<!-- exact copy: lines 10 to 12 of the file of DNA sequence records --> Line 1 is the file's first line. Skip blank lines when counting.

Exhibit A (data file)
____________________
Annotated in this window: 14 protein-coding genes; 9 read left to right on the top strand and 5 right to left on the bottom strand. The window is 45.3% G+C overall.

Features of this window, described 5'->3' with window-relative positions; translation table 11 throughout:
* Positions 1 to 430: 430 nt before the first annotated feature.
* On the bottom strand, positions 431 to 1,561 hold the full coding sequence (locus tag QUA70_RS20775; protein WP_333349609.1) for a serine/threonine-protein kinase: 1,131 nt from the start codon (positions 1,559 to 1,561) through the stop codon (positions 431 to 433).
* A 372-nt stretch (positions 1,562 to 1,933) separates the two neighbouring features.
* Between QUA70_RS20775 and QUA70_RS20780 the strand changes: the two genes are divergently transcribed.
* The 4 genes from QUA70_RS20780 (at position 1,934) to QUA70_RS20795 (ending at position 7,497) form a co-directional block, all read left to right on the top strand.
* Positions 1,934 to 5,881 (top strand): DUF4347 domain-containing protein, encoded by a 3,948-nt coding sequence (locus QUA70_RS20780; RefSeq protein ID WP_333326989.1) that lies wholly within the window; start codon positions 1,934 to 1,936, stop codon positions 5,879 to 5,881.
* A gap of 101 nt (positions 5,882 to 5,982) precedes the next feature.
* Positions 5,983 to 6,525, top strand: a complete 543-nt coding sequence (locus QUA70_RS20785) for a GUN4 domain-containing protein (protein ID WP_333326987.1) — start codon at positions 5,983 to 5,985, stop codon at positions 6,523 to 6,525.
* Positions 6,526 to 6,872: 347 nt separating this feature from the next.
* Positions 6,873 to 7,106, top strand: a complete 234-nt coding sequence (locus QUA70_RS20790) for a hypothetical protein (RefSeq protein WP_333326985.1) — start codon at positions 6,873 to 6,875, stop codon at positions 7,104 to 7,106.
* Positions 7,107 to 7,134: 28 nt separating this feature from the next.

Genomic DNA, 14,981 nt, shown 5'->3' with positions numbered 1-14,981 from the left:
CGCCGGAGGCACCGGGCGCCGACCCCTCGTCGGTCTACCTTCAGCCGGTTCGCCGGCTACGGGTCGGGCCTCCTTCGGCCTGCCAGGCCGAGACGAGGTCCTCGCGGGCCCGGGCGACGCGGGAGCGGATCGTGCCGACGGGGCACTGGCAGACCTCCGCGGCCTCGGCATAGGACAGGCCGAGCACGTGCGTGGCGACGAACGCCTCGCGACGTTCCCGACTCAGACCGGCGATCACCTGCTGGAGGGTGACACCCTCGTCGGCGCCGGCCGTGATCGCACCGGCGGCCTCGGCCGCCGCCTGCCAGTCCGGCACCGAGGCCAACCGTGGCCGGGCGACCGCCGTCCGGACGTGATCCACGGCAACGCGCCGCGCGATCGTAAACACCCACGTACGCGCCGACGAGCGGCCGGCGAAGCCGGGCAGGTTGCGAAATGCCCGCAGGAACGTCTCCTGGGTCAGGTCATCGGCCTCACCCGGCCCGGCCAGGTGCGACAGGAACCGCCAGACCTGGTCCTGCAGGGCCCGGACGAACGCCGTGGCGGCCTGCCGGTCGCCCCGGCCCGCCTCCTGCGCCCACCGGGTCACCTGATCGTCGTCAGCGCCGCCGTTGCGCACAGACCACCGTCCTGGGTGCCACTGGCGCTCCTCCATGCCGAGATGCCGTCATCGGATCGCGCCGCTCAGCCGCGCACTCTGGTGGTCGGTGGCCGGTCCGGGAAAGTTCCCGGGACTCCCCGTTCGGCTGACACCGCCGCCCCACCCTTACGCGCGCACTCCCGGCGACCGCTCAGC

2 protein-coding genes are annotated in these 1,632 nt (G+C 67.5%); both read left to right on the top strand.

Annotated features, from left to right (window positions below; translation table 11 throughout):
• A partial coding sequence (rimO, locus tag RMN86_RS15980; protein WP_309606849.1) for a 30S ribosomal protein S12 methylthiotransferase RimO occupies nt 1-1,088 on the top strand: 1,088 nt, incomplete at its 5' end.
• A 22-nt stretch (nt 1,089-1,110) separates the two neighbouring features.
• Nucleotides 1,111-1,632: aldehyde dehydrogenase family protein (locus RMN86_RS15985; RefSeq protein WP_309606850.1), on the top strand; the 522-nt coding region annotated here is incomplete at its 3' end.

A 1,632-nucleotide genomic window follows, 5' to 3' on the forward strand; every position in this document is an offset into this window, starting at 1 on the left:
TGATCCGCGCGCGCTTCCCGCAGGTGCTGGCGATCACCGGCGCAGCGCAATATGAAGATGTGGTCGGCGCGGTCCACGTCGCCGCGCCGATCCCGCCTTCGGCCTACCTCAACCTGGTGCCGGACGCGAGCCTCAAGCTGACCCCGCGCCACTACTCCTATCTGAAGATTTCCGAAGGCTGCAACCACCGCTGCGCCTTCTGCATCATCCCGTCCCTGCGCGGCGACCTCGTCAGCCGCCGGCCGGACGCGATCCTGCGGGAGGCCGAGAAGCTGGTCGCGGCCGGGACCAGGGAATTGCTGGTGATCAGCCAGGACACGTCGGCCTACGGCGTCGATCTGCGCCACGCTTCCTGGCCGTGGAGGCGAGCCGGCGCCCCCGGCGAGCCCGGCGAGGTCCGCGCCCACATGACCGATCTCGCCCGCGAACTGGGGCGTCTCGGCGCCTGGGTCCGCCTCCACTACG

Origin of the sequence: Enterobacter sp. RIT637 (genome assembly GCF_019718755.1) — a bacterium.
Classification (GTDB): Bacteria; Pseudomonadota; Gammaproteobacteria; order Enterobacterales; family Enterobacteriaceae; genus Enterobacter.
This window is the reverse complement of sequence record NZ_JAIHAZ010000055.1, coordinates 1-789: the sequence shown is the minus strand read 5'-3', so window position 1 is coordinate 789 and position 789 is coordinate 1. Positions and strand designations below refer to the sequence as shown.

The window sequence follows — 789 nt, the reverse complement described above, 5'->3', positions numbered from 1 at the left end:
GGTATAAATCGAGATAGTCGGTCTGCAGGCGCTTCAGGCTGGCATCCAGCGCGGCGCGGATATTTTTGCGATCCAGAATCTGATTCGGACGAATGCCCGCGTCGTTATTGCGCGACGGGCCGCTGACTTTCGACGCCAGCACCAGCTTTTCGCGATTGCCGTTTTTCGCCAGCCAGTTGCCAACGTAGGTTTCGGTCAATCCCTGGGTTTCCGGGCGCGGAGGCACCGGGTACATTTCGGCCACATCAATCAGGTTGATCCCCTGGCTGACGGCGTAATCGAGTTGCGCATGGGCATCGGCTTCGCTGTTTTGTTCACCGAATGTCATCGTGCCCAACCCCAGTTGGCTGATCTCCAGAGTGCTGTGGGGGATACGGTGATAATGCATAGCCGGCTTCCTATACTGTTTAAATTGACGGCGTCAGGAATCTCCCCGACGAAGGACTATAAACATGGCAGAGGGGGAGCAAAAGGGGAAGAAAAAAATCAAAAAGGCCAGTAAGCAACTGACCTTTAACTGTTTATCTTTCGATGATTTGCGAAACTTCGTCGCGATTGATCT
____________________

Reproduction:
* Positions 5,983 to 6,525, top strand: a complete 543-nt coding sequence (locus QUA70_RS20785) for a GUN4 domain-containing protein (protein ID WP_333326987.1) — start codon at positions 5,983 to 5,985, stop codon at positions 6,523 to 6,525.
* Positions 6,526 to 6,872: 347 nt separating this feature from the next.
* Positions 6,873 to 7,106, top strand: a complete 234-nt coding sequence (locus QUA70_RS20790) for a hypothetical protein (RefSeq protein WP_333326985.1) — start codon at positions 6,873 to 6,875, stop codon at positions 7,104 to 7,106.